Refuse to be a victim, be a survivor


Recent events have shaken the Torrington community and brought a very dark subject into the spotlight. Domestic violence is real, it’s happening in Goshen County and it happens more often than one would want to admit. However, we all know admitting there is a problem is the first step to overcoming a problem.

Michelle Powell, executive director for the Goshen County Task Force on Family Violence and Sexual Assault, recently told me Goshen County meets the national standard for the average incidences of domestic violence.

According to Powell, one in four females and one in 10 males will experience domestic violence in their lifetimes.

This means of the 6,553 females in Goshen County, roughly 1,600 females will experience domestic violence, and of the 6,789 males in Goshen County, roughly 680 males will experience domestic violence. (Population information obtained from the 2019 United State Census)

What does domestic violence look like?

Domestic violence is not always overt and plainly seen. Abusers often use several different types of abuse to establish power and control over their victim(s). These types of abuse include physical abuse, verbal abuse, emotional abuse, economic abuse, isolation, intimidation, sexual abuse, sexual coercion, reproductive coercion, digital abuse, stalking and threats.

Physical abuse is the easiest to see as it is plainly seen. Abusers can leave marks, broken bones, bruises and, in the worst cases, inflict death. Emotional and verbal abuse are more difficult to detect as abusers will often show one face outside when they are interacting with others and another face when they are in the privacy of their homes.

The National Domestic Violence Hotline provides several common warning signs for abuse:

  • Telling you that you never do anything right.
  • Showing extreme jealousy of your friends or time spent away from them.
  • Preventing or discouraging you from spending time with friends, family members or peers.
  • Insulting, demeaning, or shaming you, especially in front of other people.
  • Preventing you from making your own decisions, including about working or attending school.
  • Controlling finances in the household without discussion, including taking your money or refusing to provide money for necessary expenses.
  • Pressuring you to have sex or perform sexual acts you’re not comfortable with.
  • Pressuring you to use drugs or alcohol.
  • Intimidating you through threatening looks or actions.
  • Insulting your parenting or threatening to harm or take away your children or pets.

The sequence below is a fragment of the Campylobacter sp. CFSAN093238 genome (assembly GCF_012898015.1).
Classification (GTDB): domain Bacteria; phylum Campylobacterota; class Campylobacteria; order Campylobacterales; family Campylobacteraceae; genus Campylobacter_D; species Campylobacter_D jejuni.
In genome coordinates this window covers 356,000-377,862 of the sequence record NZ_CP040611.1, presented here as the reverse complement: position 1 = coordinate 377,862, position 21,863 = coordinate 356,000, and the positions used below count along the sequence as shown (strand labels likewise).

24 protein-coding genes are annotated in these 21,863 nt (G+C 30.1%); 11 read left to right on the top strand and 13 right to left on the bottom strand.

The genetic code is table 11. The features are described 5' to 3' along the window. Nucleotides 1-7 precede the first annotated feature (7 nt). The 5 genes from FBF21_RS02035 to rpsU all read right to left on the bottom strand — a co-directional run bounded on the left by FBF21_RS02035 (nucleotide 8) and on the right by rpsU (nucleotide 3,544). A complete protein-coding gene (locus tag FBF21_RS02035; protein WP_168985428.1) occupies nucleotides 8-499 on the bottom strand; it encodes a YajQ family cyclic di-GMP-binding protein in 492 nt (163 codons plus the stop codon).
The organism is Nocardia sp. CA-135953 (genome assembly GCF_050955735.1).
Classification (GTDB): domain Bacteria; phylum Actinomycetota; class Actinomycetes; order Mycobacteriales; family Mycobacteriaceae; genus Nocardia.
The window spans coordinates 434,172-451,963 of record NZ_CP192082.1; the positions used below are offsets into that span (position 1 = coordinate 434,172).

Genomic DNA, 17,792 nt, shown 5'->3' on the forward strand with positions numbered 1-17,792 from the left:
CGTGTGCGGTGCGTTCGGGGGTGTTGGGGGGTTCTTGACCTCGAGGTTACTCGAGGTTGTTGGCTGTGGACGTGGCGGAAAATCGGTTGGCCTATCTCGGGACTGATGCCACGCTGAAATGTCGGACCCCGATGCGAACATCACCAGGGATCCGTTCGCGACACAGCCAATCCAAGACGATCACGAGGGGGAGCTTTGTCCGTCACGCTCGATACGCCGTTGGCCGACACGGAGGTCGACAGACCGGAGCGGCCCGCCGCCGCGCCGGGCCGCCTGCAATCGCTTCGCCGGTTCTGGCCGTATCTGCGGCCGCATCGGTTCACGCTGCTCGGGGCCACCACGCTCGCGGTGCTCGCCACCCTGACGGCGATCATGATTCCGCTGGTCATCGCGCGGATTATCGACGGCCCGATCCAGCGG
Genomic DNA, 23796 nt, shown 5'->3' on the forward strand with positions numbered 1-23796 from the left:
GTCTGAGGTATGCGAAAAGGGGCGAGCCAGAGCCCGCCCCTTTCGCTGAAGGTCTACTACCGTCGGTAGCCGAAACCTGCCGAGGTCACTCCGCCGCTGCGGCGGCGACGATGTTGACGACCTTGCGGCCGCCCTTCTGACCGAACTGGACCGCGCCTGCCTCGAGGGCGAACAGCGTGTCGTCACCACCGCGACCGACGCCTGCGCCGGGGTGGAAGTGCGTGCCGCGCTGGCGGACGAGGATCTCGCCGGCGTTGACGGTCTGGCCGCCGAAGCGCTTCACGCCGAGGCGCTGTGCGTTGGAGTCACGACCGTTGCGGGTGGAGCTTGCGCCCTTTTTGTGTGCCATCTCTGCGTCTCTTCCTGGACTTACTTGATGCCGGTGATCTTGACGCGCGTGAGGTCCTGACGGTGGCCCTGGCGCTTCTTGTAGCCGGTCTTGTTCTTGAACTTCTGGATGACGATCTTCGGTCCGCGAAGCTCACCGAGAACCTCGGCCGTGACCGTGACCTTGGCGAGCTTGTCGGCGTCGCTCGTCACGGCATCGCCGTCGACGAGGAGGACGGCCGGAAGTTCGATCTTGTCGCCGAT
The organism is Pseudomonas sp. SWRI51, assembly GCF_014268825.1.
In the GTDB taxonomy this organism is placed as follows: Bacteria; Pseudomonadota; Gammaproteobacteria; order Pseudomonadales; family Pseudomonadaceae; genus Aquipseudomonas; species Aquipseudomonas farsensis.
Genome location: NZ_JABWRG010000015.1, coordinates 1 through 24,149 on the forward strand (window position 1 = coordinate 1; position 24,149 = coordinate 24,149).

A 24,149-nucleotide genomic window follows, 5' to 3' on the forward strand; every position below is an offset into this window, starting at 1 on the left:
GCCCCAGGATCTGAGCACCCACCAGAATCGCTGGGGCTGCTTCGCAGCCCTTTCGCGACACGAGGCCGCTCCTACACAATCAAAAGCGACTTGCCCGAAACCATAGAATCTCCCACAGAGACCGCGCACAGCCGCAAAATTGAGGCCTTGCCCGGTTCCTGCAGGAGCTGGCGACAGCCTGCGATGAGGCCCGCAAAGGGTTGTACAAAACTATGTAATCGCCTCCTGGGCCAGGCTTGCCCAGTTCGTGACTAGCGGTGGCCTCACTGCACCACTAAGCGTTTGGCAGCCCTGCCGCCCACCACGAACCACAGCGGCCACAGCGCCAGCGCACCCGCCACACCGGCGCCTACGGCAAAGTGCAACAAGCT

• Intimidating you with weapons like guns, knives, bats or mace.
  • Destroying your belongings or your home.

When I worked as a law enforcement officer, one of the most common things I heard during domestic violence investigations was, “they forced me to have sex with them, but we are married, so I can’t say no.”

That statement used to and continues to infuriate me. Anyone, regardless of marital status, has the right to say no.

Sexual intercourse without consent is rape. Period.

Going back for a moment, let’s talk about power and control.

The Duluth Model was established in Duluth, Minn. by a group of concerned citizens who realized that holding an abuser accountable for their actions required a different approach. That approach must include the entire community.

Applying the Duluth Model to the community requires a mentality shift. The purpose of the model demonstrates the importance of shifting the responsibility for the victim’s safety from the victim to the community and state.

To achieve this, everyone must understand the community is responsible for holding offenders accountable for their actions. It is not the responsibility of the victim to hold the offender accountable. Abusers need to know their actions and behavior will not be tolerated, and it will take the entire community to make them understand this.

A major asset to any community is their rape and domestic abuse coalition. As residents of Goshen County, we are fortunate to have the Goshen County Task Force on Family Violence and Sexual Assault.

They provide a 24-hour crisis hotline, emergency housing, emergency transport, help with filing protection, stalking and sexual assault protection orders, survivor advocacy and assistance referrals. They can also provide limited assistance with food and personal hygiene supplies, housing expenses, homes security items and relocations expenses.

Nobody should have to live in fear of abuse, physical or otherwise. If you or someone else are being subjected to any type of abuse, reach out to someone. It could save your life or another’s life.

As you may have read before, the Goshen County Task Force took a $20,000 cut this past year and they need all the help they can get. Consider donating to the task force to provide the aid they need. Your donation could significantly impact the life and wellbeing of someone in need.

The Goshen County Crisis Hotline can be reached at 307-532-2118 or by email at [email protected] They also have a business office located at 1933 Main Street in Torrington.

The National Domestic Violence Hotline can be reached by calling 1-800-799-SAFE (7233) or chatting online at thehotline.org.

As always, if there is an immediately present danger, call 9-1-1. Law enforcement officers are well acquainted with the task force and would be happy to contact them for you.

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